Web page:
Most recently, Sjoding et al. compared pulse oximetry use in Black and White patients in the critical care setting, demonstrating approximately three times the frequency of clinically significant occult hypoxemia (i.e., Sao2 less than 88% despite Spo2 greater than 92 to 96%) in Black (11.4%) versus White (3.6%) patients.16 These findings demonstrated Sao2 and Spo2 discrepancies in Black patients at much higher Spo2 values than previously described.14,15 These are important and concerning findings, but may not be applicable to a population of patients undergoing anesthetic care.
The aim of this retrospective study was to determine if self-reported race/ethnicity, as a surrogate for skin pigmentation, was associated with greater prevalence of occult hypoxemia in a cohort of patients undergoing general anesthesia, regional anesthesia, or monitored anesthesia care. We hypothesized a greater prevalence of occult hypoxemia in those who self-reported a race/ethnicity other than White.
Materials and Methods
After receiving Institutional Review Board approval from the Icahn School of Medicine at Mount Sinai (New York, New York), data were extracted from our departmental data warehouse for all adult patients (older than 18 yr) who received an anesthetic that included at least one arterial blood gas (ABG) sample between January 2008 and December 2019. Our departmental data warehouse is a unified data source that contains data from both our historical anesthesia information management system (CompuRecord; Philips Medical Systems, USA) as well as our electronic health record (Epic; Epic Systems, USA). Matching of historical intraoperative anesthesia information management system data to additional demographics from the electronic health record, and import of these additional data into our departmental data warehouse, is done via an automated process and was not specifically undertaken for this project. Informed consent was waived by the institutional review board because of the retrospective nature of the study.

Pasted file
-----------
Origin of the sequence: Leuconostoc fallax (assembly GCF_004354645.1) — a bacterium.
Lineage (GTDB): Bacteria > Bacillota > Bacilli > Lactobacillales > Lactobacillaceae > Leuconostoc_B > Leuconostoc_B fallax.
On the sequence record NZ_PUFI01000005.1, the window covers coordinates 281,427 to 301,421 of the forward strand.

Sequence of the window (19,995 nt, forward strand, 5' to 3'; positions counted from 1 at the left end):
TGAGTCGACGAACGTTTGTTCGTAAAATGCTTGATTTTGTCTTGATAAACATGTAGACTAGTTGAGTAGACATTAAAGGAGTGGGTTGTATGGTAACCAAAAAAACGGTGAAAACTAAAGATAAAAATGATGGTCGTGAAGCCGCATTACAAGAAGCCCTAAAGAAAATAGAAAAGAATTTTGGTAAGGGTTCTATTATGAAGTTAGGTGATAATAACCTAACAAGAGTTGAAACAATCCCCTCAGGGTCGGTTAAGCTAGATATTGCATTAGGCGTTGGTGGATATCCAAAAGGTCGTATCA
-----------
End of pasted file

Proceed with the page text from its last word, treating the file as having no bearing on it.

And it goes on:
For each Sao2 concentration calculated by ABG (GEMStat Premier 3000; Instrumentation Laboratory, USA), the corresponding Spo2 was found by calculating the mean Spo2 during a 5-min interval starting 10 min before the ABG time (interval ended at 5 min before the ABG time). This interval was chosen to represent the prevailing Spo2 values at the time the laboratory specimen was likely drawn, as well as to account for specimen transport time before logging/processing of the specimen using point-of-care ABG analyzers. ABG data were excluded if there were no comparative Spo2 values available during this interval, or if Sao2 or Spo2 values were greater than 100% and deemed to be device error. Spo2 values were captured every 15 s for all cases. The calculated Sao2 value and calculated Spo2 value were then linked to one another as a “paired Sao2–Spo2 reading” for the purpose of data analyses.
Pulse oximeter device bias was calculated as the difference between the averaged Spo2 and Sao2 values. Occult hypoxemia was defined as Sao2 less than 88% despite a Spo2 of greater than 92%, based on previously published parameters.16 Our analysis included the full range of Spo2 values between 92 to 100%.
Patient- and case-level data extracted included basic patient demographics (age, sex, body mass index, self-identified race, self-identified ethnicity); smoking status at time of surgery (current, previous, or never smoker); year of procedure as a categorical variable; ASA Physical Status; history of relevant comorbidities (hypertension, chronic pulmonary disease, congestive heart failure, coronary artery disease, valvular heart disease, diabetes, peripheral vascular disease, renal failure); anesthesia type (general, monitored anesthesia care, regional anesthesia); use of volatile anesthetic agent (yes/no); use of vasoactive infusion (yes/no [for use of a phenylephrine, norepinephrine, epinephrine, or vasopressin infusion at any time during the portion of the anesthetic]); mean arterial pressure (MAP); hematocrit value as reported at the time of the associated ABG; and set ventilator parameters (fraction of inspired oxygen [Fio2], tidal volume, positive end-expiratory pressure [PEEP]). Measured ventilatory parameters were not recorded or saved to the departmental data warehouse. For each case, we calculated the mean Fio2, tidal volume, and PEEP for the same interval that was used to calculate mean Spo2. The year of procedure was included to account for changes in pulse oximeters used at our institution (primarily Nellcor [Medtronic, USA] before 2011 and Masimo [Masimo, USA] thereafter). Comorbidities were calculated from International Classification of Diseases, Ninth Revision and Tenth Revision codes using the icd package17 in R (R Foundation for Statistical Computing, Vienna, Austria). This is an open-source, validated package that assigns comorbidities using the methods of Elixhauser et al.18 and Quan et al.19